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How to Keep Your New Year's Resolutions

Nick Onken

You resolve to lose ten pounds. But after three guilt-ridden doughnut disasters, your goal's toast by February. Sound familiar? Unless you've got white-knuckle willpower, typical resolutions are bound to fail, says David Palmiter, Jr., Ph.D., from the American Psychological Association. Instead, set yourself up to succeed.

Resolution: Lose weight


Determine why you want to shed pounds ("I want to lose weight to gain energy," for example), and make that your focus. Keeping your eyes on the prize will make choosing healthy foods easier. Slipups? They're simply learning opportunities—tomorrow's a new day!

Resolution: Spend Less Money


Start small. Thinking you have to make cuts across the board can be overwhelming, leading to even more money stress. Choose one change a month, like spending less on dinner out with the girls. Having a potluck instead means plenty of bonding, sans the bill.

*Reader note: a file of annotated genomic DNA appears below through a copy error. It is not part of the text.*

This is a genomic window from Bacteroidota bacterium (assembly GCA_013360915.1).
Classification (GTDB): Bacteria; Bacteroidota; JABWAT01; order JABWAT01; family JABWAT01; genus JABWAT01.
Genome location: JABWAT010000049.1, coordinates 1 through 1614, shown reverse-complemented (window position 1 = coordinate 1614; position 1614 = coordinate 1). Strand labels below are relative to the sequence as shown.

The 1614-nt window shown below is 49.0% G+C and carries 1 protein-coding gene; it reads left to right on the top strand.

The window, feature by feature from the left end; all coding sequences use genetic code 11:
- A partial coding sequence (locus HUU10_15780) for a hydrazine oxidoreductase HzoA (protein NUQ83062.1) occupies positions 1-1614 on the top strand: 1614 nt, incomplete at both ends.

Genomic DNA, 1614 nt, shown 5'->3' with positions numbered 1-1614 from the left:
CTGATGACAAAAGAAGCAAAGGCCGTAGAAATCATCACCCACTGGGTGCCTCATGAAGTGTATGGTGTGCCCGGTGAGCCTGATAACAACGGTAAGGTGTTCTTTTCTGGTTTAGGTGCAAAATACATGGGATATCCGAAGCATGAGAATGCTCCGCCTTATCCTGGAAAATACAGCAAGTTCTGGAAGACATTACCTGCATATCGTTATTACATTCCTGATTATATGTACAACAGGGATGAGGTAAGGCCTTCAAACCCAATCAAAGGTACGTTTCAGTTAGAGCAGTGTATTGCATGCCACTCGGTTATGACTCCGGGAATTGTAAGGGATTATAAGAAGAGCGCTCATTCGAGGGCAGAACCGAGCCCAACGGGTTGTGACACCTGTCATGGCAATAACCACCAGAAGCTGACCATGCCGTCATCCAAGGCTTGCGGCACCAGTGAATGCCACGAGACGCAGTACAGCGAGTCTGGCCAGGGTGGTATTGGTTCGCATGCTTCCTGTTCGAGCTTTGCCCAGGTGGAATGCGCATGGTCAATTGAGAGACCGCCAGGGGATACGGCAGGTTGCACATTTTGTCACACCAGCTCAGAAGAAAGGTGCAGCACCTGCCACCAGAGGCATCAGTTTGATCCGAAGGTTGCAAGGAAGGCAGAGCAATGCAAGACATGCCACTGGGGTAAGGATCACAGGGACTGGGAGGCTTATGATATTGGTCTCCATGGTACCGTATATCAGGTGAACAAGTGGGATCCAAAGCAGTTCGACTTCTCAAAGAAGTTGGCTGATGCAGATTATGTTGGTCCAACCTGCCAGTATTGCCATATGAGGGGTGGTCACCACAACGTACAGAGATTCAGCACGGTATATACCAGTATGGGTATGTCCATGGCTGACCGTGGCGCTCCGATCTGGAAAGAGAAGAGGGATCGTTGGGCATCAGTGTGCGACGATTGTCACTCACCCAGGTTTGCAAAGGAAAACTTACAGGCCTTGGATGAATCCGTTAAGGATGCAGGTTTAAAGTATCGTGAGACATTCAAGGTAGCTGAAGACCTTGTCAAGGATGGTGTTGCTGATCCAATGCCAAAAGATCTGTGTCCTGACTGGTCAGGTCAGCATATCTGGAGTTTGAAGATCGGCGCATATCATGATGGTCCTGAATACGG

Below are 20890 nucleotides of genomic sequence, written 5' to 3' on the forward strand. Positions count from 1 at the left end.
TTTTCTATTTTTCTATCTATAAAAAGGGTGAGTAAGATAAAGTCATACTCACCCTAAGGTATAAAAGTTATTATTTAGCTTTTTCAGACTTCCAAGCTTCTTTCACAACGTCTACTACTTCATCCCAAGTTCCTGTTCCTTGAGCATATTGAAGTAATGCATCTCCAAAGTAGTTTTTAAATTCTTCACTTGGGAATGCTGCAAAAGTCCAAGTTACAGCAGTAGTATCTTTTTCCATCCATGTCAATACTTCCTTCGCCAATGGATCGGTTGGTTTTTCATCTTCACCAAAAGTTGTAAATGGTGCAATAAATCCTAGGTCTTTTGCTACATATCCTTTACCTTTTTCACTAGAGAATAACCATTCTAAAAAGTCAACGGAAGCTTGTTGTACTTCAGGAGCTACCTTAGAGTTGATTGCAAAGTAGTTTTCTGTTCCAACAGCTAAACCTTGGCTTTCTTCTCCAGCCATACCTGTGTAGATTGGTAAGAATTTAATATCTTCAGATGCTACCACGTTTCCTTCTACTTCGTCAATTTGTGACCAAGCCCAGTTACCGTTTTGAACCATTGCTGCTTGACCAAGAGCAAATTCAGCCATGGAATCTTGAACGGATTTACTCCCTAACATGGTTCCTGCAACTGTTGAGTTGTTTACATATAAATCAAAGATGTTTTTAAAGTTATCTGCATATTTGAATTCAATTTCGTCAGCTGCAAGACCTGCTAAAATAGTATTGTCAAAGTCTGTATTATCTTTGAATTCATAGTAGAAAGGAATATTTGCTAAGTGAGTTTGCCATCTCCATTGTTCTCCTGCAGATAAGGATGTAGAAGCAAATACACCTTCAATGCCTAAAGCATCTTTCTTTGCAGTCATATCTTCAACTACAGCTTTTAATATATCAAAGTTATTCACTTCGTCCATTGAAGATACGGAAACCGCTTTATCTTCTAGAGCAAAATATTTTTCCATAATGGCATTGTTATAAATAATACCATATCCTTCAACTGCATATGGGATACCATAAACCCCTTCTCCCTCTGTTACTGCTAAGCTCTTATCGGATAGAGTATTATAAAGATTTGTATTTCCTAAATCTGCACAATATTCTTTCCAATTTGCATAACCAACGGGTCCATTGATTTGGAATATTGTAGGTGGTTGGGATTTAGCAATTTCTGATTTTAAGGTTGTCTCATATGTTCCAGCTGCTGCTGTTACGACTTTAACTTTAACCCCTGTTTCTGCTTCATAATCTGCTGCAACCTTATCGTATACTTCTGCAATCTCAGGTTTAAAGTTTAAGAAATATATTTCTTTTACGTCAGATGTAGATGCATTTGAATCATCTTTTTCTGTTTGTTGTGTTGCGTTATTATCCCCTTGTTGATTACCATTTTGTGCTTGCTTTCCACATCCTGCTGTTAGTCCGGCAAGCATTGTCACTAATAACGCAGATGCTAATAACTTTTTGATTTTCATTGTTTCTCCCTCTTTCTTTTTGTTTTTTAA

Resolution: More Time With Family


Make a list of the five things that matter most to you, then make another one of how your timeís spent. Chances are the lists won't match - bills do have to be paid - but you can work at it. Ask, "What decisions can I make today to see more of my family?" From choosing not to work late to postponing an errand, the closer you can make the lists, the more family time you'll snag.